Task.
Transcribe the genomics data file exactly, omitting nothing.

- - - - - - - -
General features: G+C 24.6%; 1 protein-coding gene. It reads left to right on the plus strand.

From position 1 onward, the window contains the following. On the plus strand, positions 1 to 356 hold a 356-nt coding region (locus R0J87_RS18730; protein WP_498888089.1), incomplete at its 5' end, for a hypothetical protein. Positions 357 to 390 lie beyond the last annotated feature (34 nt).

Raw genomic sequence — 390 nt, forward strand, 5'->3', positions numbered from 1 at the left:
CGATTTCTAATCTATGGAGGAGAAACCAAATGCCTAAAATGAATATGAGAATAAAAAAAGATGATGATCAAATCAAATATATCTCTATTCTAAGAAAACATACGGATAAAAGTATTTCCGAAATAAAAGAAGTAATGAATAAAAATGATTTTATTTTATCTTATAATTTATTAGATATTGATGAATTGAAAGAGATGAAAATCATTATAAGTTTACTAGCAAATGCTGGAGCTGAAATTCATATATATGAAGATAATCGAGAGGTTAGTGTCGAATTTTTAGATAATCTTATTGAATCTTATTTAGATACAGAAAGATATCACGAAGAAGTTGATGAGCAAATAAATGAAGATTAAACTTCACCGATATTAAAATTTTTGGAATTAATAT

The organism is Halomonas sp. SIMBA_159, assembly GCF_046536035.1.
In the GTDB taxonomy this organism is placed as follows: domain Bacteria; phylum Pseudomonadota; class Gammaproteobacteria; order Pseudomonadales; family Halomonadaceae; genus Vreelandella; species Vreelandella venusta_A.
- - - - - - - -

General features: G+C 24.6%; 1 protein-coding gene. It reads left to right on the plus strand.

From position 1 onward, the window contains the following. On the plus strand, positions 1 to 356 hold a 356-nt coding region (locus R0J87_RS18730; protein WP_498888089.1), incomplete at its 5' end, for a hypothetical protein. Positions 357 to 390 lie beyond the last annotated feature (34 nt).

Raw genomic sequence — 390 nt, forward strand, 5'->3', positions numbered from 1 at the left:
CGATTTCTAATCTATGGAGGAGAAACCAAATGCCTAAAATGAATATGAGAATAAAAAAAGATGATGATCAAATCAAATATATCTCTATTCTAAGAAAACATACGGATAAAAGTATTTCCGAAATAAAAGAAGTAATGAATAAAAATGATTTTATTTTATCTTATAATTTATTAGATATTGATGAATTGAAAGAGATGAAAATCATTATAAGTTTACTAGCAAATGCTGGAGCTGAAATTCATATATATGAAGATAATCGAGAGGTTAGTGTCGAATTTTTAGATAATCTTATTGAATCTTATTTAGATACAGAAAGATATCACGAAGAAGTTGATGAGCAAATAAATGAAGATTAAACTTCACCGATATTAAAATTTTTGGAATTAATAT

The organism is Halomonas sp. SIMBA_159, assembly GCF_046536035.1.
In the GTDB taxonomy this organism is placed as follows: domain Bacteria; phylum Pseudomonadota; class Gammaproteobacteria; order Pseudomonadales; family Halomonadaceae; genus Vreelandella; species Vreelandella venusta_A.